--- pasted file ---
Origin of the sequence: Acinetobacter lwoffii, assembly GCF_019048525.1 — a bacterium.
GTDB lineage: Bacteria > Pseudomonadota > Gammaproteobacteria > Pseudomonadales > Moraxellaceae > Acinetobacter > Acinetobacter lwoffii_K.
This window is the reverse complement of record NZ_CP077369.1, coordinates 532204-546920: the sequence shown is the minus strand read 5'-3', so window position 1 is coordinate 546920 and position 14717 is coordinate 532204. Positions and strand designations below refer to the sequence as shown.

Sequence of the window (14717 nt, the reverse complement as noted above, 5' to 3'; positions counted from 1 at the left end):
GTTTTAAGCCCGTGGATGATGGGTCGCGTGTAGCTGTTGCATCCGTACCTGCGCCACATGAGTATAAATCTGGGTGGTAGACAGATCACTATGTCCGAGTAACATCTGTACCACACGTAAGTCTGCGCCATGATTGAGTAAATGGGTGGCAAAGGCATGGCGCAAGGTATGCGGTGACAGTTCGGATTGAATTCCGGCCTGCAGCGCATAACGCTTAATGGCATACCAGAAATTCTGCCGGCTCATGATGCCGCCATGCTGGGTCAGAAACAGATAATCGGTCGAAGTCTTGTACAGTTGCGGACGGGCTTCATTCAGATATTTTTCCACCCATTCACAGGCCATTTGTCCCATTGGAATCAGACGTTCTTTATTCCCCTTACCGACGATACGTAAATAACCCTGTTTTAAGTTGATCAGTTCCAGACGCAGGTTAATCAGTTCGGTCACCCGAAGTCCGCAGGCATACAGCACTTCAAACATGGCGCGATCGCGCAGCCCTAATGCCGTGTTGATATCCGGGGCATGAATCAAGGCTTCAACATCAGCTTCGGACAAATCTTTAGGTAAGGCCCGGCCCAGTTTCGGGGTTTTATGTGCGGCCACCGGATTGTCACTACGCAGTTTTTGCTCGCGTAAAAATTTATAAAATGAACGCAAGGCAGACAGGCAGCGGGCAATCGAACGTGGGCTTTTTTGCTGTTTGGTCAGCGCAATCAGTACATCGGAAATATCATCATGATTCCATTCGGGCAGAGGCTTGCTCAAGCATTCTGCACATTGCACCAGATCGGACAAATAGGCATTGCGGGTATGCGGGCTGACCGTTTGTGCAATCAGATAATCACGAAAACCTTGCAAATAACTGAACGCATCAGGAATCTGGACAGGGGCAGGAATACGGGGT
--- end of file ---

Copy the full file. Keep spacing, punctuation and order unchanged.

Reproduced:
Origin of the sequence: Acinetobacter lwoffii, assembly GCF_019048525.1 — a bacterium.
GTDB lineage: Bacteria > Pseudomonadota > Gammaproteobacteria > Pseudomonadales > Moraxellaceae > Acinetobacter > Acinetobacter lwoffii_K.
This window is the reverse complement of record NZ_CP077369.1, coordinates 532204-546920: the sequence shown is the minus strand read 5'-3', so window position 1 is coordinate 546920 and position 14717 is coordinate 532204. Positions and strand designations below refer to the sequence as shown.

Sequence of the window (14717 nt, the reverse complement as noted above, 5' to 3'; positions counted from 1 at the left end):
GTTTTAAGCCCGTGGATGATGGGTCGCGTGTAGCTGTTGCATCCGTACCTGCGCCACATGAGTATAAATCTGGGTGGTAGACAGATCACTATGTCCGAGTAACATCTGTACCACACGTAAGTCTGCGCCATGATTGAGTAAATGGGTGGCAAAGGCATGGCGCAAGGTATGCGGTGACAGTTCGGATTGAATTCCGGCCTGCAGCGCATAACGCTTAATGGCATACCAGAAATTCTGCCGGCTCATGATGCCGCCATGCTGGGTCAGAAACAGATAATCGGTCGAAGTCTTGTACAGTTGCGGACGGGCTTCATTCAGATATTTTTCCACCCATTCACAGGCCATTTGTCCCATTGGAATCAGACGTTCTTTATTCCCCTTACCGACGATACGTAAATAACCCTGTTTTAAGTTGATCAGTTCCAGACGCAGGTTAATCAGTTCGGTCACCCGAAGTCCGCAGGCATACAGCACTTCAAACATGGCGCGATCGCGCAGCCCTAATGCCGTGTTGATATCCGGGGCATGAATCAAGGCTTCAACATCAGCTTCGGACAAATCTTTAGGTAAGGCCCGGCCCAGTTTCGGGGTTTTATGTGCGGCCACCGGATTGTCACTACGCAGTTTTTGCTCGCGTAAAAATTTATAAAATGAACGCAAGGCAGACAGGCAGCGGGCAATCGAACGTGGGCTTTTTTGCTGTTTGGTCAGCGCAATCAGTACATCGGAAATATCATCATGATTCCATTCGGGCAGAGGCTTGCTCAAGCATTCTGCACATTGCACCAGATCGGACAAATAGGCATTGCGGGTATGCGGGCTGACCGTTTGTGCAATCAGATAATCACGAAAACCTTGCAAATAACTGAACGCATCAGGAATCTGGACAGGGGCAGGAATACGGGGT